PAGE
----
You walk into a public bathroom. You pass the line of sinks, eyes ahead. You settle on your stall. Lock the door, hang your bag, check for toilet paper, seat yourself. You start to pee. And you think that’s all you’re doing, taking care of a natural bodily function. Boy, are you wrong. Public bathrooms are some of the most political and most fraught public spaces we navigate in our cities.
I used to be like you, long before I wrote my new book, No Place to Go: How Public Toilets Fail Our Private Needs. I thought there were no politics and no problems, even though I dealt with a doozy every day: women wait in bathroom lines; men do not.
I never questioned it. It was silently inculcated from the time I was a preschooler that women took longer in the bathroom – hair, makeup, blah, blah, blah. The underlying message: bathrooms are built for everyone, but women are using them wrong.
Once I started writing about public toilets (a reporting beat I fell into when my kids were small and I realized I could no longer navigate my city the way I once did), I saw bathroom deficiencies everywhere – like wheelchair access that wasn’t, transit stations that didn’t provide for commuters, and the scourge of “customers only” signs.
When I started researching No Place to Go, I learned about public bathroom inadequacies I hadn’t even thought of: the struggles of transgender and gender-fluid users, the growing issue of open defecation in North American cities, and the role public bathrooms play in allowing older folks to stay active in their communities. I saw problems with public bathrooms everywhere.
In my city – Halifax – there is a scarcity of public facilities. They exist scattershot in parks. They hide inside or around the back of buildings. Public bathrooms open “seasonally” in locations where there is consistent year-round need. There are no 24-hour on-street public bathrooms at all.
Politicians and planners crow about “the liveable city” – urban environments where high volumes of blissful pedestrians shop, work, play, and relax, where we can all build community and age in place. Newsflash: you can’t expect anyone to stay anywhere for more than a few hours without access to a toilet. Lack of public bathrooms kills the liveable city before it’s born.
For No Place to Go, I researched public bathrooms in Victoria, Seattle, and London, England. I reported on toilets in New York, Toronto, and St. John’s. It’s pretty much always the same story – public bathrooms are too few and too far and half-arsed when it comes to design.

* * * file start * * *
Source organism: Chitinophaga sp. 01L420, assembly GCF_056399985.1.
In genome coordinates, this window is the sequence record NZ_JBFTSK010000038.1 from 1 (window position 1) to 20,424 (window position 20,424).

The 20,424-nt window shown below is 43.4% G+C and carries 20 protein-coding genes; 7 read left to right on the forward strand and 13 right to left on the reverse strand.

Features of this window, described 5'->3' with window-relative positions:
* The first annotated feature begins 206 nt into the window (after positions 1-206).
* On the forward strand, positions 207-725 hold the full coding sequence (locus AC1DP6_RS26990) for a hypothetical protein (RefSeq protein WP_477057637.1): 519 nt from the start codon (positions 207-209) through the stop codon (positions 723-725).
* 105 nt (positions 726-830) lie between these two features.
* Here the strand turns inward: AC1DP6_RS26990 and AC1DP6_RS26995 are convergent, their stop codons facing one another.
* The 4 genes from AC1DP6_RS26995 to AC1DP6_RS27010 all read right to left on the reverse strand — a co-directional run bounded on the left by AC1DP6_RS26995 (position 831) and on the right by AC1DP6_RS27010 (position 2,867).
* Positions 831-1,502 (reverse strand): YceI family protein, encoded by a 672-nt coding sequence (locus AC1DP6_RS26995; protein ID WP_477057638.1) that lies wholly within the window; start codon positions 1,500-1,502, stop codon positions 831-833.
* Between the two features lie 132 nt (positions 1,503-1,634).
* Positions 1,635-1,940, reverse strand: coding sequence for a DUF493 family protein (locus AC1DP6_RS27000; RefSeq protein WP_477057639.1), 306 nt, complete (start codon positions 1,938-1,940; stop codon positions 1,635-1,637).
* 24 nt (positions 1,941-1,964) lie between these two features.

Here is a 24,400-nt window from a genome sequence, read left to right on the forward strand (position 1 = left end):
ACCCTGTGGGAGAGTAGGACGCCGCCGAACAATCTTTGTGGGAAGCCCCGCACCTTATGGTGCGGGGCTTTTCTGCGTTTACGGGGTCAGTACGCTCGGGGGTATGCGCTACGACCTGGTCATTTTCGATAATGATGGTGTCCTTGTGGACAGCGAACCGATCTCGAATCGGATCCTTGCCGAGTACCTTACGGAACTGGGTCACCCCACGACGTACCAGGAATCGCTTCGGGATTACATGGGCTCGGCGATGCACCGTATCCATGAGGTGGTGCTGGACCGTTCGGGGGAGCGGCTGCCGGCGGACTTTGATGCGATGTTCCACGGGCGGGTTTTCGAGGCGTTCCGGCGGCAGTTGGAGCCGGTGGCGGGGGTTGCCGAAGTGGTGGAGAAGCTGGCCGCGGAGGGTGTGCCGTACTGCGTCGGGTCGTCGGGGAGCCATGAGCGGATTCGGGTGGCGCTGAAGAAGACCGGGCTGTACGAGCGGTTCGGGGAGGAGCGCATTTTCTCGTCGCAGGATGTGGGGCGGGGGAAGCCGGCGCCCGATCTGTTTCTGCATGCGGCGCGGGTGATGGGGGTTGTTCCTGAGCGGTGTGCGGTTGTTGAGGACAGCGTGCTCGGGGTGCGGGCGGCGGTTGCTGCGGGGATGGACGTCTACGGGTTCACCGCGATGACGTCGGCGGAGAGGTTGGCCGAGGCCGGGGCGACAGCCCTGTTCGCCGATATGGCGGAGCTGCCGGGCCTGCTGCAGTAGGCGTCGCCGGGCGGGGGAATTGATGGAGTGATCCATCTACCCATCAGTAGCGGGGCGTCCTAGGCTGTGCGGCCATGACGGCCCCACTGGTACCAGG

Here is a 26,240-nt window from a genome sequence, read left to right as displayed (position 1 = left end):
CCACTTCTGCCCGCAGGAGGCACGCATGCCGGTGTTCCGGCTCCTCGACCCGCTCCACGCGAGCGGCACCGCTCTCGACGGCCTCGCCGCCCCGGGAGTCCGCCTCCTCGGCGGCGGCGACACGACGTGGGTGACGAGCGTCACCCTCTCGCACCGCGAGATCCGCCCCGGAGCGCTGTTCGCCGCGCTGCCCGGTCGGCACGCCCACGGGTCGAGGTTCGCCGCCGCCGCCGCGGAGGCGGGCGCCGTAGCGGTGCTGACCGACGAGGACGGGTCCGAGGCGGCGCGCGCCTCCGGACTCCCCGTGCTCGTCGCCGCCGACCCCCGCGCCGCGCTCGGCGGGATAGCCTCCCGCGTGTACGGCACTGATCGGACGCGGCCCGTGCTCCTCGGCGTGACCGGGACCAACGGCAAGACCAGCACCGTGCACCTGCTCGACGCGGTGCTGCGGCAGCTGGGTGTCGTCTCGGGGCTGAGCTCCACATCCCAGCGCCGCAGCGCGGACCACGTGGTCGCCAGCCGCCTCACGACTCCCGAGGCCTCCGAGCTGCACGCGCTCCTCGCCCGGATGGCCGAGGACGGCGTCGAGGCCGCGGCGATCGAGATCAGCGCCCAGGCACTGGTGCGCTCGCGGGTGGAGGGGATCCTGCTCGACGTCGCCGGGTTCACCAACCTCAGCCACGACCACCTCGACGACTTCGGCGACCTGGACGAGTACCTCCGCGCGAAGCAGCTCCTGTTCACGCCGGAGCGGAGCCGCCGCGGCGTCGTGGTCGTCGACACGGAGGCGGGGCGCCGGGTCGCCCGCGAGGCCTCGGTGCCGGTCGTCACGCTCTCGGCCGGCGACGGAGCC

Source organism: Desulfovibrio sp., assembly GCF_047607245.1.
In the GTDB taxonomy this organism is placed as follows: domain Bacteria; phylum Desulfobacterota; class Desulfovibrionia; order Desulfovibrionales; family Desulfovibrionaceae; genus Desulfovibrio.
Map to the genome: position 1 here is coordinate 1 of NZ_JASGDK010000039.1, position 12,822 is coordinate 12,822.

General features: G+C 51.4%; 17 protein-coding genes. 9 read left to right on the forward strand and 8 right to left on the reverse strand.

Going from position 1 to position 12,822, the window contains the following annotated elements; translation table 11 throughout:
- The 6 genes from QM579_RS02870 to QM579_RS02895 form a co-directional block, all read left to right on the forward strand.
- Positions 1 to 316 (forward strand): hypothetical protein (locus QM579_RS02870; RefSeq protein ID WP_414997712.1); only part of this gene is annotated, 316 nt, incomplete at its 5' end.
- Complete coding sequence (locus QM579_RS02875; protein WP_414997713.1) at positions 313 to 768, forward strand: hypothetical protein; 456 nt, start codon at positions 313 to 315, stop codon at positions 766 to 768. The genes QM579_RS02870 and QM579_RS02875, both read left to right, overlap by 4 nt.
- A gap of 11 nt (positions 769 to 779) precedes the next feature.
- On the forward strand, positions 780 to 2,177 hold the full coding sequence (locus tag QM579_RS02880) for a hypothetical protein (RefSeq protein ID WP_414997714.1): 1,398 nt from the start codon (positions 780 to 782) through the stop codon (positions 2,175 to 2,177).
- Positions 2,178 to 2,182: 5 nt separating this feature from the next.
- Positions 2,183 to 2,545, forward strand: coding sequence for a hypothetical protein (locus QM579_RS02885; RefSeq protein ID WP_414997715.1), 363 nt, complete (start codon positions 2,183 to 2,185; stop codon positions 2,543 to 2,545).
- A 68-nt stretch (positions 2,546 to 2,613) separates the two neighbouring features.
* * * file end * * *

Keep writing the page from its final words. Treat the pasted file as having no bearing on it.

It’s so obvious.
I write that, and then I realize it’s not. Because we haven’t fixed public bathrooms, have we? Politics and social complexity weigh them down. Getting bathrooms right means dispensing with that notion I held for so long – that bathrooms are user-neutral, built for everyone –and dipping into some of our touchiest topics.
We don’t embrace widespread, meaningful gender-neutrality in public bathrooms because to do so would entail bigger discussions about gender. That conversation needs to happen: according to a 2013 UCLA study, 68 per cent of trans people have experienced verbal harassment in gendered bathrooms. Nine per cent reported physical violence.
We don’t talk about piles of human feces in urban alleys and playgrounds and between parked cars because that means opening up a conversation about homelessness and human dignity. (Don’t kid yourself that open defecation is some dirty habit of others in far-off places. Where do you think people on the streets of your city go when there are no on-street facilities and they’re barred from cafés and restaurants?)
We don’t make serious moves to fix those long lines of cross-legged women because it means acknowledging that the built environment invisibly works better for men. You know why there are actually long lines for women’s bathrooms? Because in typical bathroom installations with equal floor space, men might have two stalls and four urinals, while women might have space for only three stalls. That’s double the provisions for men right there. Plus, women take longer to urinate than men and urinate more frequently. The fix for women’s bathroom lines? Stop punishing women’s bodies and embrace “potty parity” – 2:1 or 3:1 ratios in favour of women.
These are political and social conversations. Sure, they’re about money, too. But the hard part isn’t allocating the funds. The real work is in acknowledging that even in our most mundane spaces and our most mundane actions – peeing and pooping – there are those who struggle and those who enjoy a leg up.
Lezlie Lowe teaches journalism at the University of King’s College. No Place to Go is published by Coach House Books.